Distilling each botanical individually, and then making cuts allows me to get the precise aroma, flavor, and mouth feel that I am looking for from each botanical. When you boil all the botanicals at once, it’s a bit like trying to cook steak, eggs, and a pancake all in the same pan for the same length of time….each ingredient will not be served at their best. Because, obviously, the boiling point for the oils in orange peel isn’t the same as angelica root. So you’ll never get the best each botanical has to offer, and in addition, you’re going to pull tannins and compounds like amarogentin into solution, making the Gin astringent….or more commonly called “dry”. I don’t want this characteristic in our Gins.

No, we don’t use this procedure for our Absinthe, because I want all those oils and other compounds in solution. And yes, we’ve been importing Chilean Pisco to use as our base for Absinthe for years. A Pisco sour is my all time favorite cocktail, so I thought that the floral estery-ness of Pisco would make a lovely foundation for the apple notes that comes from French Green Anise. I’m happy I made that choice.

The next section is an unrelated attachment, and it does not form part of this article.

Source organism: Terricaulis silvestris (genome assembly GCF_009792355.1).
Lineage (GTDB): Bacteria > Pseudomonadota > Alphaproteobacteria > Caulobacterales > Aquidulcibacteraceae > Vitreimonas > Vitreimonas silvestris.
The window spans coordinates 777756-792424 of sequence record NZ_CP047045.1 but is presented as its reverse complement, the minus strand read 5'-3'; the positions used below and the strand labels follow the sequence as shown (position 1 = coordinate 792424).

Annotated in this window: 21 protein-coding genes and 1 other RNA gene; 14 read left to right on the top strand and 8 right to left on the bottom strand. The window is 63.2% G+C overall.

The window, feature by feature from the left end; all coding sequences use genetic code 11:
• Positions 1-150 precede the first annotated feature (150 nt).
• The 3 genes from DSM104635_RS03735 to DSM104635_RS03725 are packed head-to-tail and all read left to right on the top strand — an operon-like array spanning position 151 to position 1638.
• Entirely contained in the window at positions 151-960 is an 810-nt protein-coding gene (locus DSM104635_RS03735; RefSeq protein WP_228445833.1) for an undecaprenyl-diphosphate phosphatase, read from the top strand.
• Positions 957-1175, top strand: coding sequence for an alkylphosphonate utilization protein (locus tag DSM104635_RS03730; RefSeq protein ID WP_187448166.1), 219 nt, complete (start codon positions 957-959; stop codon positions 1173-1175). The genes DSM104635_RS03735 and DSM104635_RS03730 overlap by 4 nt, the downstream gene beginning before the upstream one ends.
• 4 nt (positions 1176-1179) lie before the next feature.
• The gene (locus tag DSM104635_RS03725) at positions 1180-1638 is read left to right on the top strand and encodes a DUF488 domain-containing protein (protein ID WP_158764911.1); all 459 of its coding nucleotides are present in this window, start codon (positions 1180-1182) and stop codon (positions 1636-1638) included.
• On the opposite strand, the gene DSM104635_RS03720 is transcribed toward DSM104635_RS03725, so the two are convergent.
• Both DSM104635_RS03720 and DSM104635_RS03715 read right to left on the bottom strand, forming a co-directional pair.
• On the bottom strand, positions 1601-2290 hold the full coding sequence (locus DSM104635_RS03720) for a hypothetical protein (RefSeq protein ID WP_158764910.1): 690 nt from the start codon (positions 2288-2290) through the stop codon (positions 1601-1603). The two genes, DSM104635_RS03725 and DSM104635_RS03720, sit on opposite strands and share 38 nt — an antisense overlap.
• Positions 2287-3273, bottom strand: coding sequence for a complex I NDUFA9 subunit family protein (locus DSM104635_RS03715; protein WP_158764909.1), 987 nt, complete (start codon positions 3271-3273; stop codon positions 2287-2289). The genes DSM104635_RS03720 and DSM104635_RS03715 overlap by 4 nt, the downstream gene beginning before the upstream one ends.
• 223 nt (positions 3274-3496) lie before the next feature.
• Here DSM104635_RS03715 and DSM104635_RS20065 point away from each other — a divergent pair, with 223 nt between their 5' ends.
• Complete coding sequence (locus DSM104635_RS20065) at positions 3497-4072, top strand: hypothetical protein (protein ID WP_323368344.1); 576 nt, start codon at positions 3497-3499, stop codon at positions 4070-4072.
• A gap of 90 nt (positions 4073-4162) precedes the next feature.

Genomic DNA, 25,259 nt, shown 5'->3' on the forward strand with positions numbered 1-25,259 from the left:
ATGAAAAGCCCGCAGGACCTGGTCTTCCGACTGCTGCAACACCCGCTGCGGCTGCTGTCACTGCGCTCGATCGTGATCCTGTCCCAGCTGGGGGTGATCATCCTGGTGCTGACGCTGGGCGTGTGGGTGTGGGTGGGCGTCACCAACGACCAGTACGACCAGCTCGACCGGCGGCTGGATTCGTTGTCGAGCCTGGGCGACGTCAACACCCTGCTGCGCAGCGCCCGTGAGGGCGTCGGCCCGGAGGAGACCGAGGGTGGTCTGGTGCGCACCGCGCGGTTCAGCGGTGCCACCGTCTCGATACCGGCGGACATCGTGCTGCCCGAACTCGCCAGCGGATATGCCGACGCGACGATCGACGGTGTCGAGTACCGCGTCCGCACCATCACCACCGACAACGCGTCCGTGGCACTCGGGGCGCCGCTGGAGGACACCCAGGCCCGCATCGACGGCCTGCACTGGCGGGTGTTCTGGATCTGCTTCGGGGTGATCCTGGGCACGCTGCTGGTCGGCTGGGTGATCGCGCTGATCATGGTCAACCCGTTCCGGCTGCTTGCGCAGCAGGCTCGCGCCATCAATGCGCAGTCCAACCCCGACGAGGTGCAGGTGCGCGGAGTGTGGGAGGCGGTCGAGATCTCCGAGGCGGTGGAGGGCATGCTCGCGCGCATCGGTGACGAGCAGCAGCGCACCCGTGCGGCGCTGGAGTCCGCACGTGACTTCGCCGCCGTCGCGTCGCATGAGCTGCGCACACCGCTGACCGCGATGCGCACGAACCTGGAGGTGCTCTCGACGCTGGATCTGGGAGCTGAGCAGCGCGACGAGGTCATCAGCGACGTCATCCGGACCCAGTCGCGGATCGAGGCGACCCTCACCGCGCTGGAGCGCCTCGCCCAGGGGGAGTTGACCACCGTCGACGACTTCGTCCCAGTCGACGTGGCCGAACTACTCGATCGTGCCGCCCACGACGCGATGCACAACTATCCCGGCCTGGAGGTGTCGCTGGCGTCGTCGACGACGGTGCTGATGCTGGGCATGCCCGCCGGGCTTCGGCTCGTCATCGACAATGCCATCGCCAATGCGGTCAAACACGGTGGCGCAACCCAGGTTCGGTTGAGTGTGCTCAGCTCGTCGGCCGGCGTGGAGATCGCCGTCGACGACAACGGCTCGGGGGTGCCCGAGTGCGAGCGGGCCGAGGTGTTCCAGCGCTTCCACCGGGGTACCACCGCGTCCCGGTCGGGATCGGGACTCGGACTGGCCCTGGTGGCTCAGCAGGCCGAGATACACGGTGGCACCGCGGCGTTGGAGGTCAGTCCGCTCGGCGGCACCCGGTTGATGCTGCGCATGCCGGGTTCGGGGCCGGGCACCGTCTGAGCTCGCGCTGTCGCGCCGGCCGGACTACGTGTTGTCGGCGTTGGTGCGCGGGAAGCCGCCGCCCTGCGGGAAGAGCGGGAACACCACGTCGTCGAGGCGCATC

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As a plant breeder I would love to hear a bit about some of the more unique grains you are working with and growing or are having grown for you. Is there anything in particular that you are actively searching for or in want of distilling?

I have found everything I am looking for…it’s a matter of stepping the grains up from a handful of seeds from a seed bank into a few hundred pounds need to plant the hundreds of acres that we need for full production.

Without going into too much detail as to what we already have in process, I’ll just say that American farming and Ag R&D has been all about yield for the last 100 or so years. And for grain, yield obviously denotes starch content. If you look at the old Shackleton book on Scotch production, you’ll find that he expected about 60% starch out of barley plantings in the late 1800’s. Today, obviously, you’re looking at around 80% starch. Starch has no flavor. So this means breeders have been working night and day for 100 years to breed the flavor and nutrition out of barley, corn, rye, and everything else we eat in America and the UK. Pretty crazy when you think about it, no?